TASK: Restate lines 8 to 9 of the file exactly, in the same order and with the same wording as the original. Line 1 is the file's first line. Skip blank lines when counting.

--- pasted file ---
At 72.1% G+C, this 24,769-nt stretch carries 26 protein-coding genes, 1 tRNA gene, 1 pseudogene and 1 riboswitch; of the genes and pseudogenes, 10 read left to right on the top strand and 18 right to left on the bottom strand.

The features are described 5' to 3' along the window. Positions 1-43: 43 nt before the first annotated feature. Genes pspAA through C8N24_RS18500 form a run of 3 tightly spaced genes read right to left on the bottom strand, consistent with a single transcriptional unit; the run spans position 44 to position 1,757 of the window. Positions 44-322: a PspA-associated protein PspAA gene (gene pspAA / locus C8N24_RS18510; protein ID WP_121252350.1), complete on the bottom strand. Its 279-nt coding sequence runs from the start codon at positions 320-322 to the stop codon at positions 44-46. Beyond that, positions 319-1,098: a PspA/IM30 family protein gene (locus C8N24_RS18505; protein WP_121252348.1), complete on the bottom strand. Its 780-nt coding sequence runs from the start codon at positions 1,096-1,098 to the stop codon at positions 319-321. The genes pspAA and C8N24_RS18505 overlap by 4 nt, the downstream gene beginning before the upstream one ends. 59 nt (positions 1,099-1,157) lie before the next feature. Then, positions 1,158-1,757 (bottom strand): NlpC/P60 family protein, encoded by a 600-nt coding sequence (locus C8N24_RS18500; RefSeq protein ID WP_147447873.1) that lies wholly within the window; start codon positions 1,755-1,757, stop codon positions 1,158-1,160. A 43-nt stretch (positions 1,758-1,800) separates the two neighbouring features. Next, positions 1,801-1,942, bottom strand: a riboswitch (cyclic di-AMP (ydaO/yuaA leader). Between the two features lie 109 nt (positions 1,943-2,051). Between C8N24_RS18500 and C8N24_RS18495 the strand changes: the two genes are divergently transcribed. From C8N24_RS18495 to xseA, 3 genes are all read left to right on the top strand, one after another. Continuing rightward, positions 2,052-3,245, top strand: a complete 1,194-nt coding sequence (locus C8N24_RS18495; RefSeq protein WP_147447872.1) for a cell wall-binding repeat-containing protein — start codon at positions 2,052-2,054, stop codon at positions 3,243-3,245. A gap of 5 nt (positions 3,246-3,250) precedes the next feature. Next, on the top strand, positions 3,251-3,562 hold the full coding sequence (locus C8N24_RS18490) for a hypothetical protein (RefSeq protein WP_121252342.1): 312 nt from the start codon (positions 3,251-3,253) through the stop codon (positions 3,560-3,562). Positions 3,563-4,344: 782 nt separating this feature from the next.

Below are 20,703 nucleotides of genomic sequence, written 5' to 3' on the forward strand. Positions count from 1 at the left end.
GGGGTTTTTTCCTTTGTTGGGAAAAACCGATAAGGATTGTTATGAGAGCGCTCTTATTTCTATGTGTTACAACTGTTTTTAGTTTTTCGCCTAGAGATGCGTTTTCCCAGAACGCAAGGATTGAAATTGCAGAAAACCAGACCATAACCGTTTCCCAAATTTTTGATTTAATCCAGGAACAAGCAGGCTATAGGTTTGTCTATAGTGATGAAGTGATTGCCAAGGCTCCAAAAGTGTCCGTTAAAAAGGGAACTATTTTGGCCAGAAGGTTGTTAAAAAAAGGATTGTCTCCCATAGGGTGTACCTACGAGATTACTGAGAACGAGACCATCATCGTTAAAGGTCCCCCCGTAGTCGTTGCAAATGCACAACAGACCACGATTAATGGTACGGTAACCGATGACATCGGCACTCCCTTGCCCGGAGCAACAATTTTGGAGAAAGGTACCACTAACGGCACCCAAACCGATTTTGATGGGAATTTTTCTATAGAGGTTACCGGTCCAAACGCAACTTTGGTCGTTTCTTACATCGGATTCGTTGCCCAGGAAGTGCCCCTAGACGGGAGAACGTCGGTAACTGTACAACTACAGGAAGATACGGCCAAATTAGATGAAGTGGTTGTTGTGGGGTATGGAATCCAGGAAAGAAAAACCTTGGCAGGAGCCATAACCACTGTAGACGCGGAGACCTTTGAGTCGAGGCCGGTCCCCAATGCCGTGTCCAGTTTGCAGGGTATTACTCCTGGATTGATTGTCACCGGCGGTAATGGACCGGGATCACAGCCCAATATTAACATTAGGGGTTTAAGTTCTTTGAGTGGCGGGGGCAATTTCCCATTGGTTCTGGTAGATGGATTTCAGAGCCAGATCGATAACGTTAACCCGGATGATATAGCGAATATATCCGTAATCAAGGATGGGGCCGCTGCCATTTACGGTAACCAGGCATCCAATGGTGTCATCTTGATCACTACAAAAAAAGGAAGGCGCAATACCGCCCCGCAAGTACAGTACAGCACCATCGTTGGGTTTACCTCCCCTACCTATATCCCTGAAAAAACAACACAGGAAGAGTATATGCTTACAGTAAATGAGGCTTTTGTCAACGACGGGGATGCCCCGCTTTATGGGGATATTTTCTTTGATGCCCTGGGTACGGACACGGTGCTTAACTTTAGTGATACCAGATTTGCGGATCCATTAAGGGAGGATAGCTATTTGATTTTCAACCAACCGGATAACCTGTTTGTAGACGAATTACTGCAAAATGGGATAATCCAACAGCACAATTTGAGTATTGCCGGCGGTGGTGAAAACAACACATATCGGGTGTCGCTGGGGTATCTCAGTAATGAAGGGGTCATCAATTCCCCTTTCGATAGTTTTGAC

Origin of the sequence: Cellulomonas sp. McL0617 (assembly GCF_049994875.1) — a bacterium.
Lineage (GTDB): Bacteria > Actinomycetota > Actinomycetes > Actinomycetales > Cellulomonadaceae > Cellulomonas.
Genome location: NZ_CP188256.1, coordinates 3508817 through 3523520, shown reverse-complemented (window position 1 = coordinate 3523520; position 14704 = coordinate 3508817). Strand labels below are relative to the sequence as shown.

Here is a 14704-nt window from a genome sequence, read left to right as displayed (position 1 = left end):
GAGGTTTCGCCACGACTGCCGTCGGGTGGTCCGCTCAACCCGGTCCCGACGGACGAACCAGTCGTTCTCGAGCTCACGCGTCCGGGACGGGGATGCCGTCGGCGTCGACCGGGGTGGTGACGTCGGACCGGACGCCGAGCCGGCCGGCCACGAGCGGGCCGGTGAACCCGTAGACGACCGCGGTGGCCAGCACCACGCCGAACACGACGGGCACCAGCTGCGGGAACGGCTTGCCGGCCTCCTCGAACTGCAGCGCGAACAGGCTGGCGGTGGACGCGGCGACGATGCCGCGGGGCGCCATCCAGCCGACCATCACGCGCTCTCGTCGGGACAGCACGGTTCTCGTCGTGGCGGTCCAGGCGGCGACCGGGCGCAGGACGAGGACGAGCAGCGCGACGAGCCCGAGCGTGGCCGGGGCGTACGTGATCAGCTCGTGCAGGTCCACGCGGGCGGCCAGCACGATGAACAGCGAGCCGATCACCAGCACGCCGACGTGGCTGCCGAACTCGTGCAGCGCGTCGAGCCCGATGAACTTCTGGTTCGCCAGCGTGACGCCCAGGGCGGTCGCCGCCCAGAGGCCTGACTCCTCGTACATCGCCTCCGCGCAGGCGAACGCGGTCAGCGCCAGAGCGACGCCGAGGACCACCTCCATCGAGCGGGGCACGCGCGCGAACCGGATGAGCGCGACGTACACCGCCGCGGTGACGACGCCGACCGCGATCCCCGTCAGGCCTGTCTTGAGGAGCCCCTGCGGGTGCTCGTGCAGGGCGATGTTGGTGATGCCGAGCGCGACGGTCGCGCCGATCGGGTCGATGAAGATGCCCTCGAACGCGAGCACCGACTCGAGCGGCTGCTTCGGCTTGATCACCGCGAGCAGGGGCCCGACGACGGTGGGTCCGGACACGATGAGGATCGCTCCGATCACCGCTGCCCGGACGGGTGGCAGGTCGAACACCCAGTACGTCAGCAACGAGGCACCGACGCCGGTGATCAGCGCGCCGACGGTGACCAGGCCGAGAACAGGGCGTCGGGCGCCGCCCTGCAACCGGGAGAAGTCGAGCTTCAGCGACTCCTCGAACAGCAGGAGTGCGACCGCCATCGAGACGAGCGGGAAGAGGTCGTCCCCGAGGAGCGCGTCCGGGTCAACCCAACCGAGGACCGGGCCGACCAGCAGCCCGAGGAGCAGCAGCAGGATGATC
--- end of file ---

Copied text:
Here is a 14704-nt window from a genome sequence, read left to right as displayed (position 1 = left end):
GAGGTTTCGCCACGACTGCCGTCGGGTGGTCCGCTCAACCCGGTCCCGACGGACGAACCAGTCGTTCTCGAGCTCACGCGTCCGGGACGGGGATGCCGTCGGCGTCGACCGGGGTGGTGACGTCGGACCGGACGCCGAGCCGGCCGGCCACGAGCGGGCCGGTGAACCCGTAGACGACCGCGGTGGCCAGCACCACGCCGAACACGACGGGCACCAGCTGCGGGAACGGCTTGCCGGCCTCCTCGAACTGCAGCGCGAACAGGCTGGCGGTGGACGCGGCGACGATGCCGCGGGGCGCCATCCAGCCGACCATCACGCGCTCTCGTCGGGACAGCACGGTTCTCGTCGTGGCGGTCCAGGCGGCGACCGGGCGCAGGACGAGGACGAGCAGCGCGACGAGCCCGAGCGTGGCCGGGGCGTACGTGATCAGCTCGTGCAGGTCCACGCGGGCGGCCAGCACGATGAACAGCGAGCCGATCACCAGCACGCCGACGTGGCTGCCGAACTCGTGCAGCGCGTCGAGCCCGATGAACTTCTGGTTCGCCAGCGTGACGCCCAGGGCGGTCGCCGCCCAGAGGCCTGACTCCTCGTACATCGCCTCCGCGCAGGCGAACGCGGTCAGCGCCAGAGCGACGCCGAGGACCACCTCCATCGAGCGGGGCACGCGCGCGAACCGGATGAGCGCGACGTACACCGCCGCGGTGACGACGCCGACCGCGATCCCCGTCAGGCCTGTCTTGAGGAGCCCCTGCGGGTGCTCGTGCAGGGCGATGTTGGTGATGCCGAGCGCGACGGTCGCGCCGATCGGGTCGATGAAGATGCCCTCGAACGCGAGCACCGACTCGAGCGGCTGCTTCGGCTTGATCACCGCGAGCAGGGGCCCGACGACGGTGGGTCCGGACACGATGAGGATCGCTCCGATCACCGCTGCCCGGACGGGTGGCAGGTCGAACACCCAGTACGTCAGCAACGAGGCACCGACGCCGGTGATCAGCGCGCCGACGGTGACCAGGCCGAGAACAGGGCGTCGGGCGCCGCCCTGCAACCGGGAGAAGTCGAGCTTCAGCGACTCCTCGAACAGCAGGAGTGCGACCGCCATCGAGACGAGCGGGAAGAGGTCGTCCCCGAGGAGCGCGTCCGGGTCAACCCAACCGAGGACCGGGCCGACCAGCAGCCCGAGGAGCAGCAGCAGGATGATC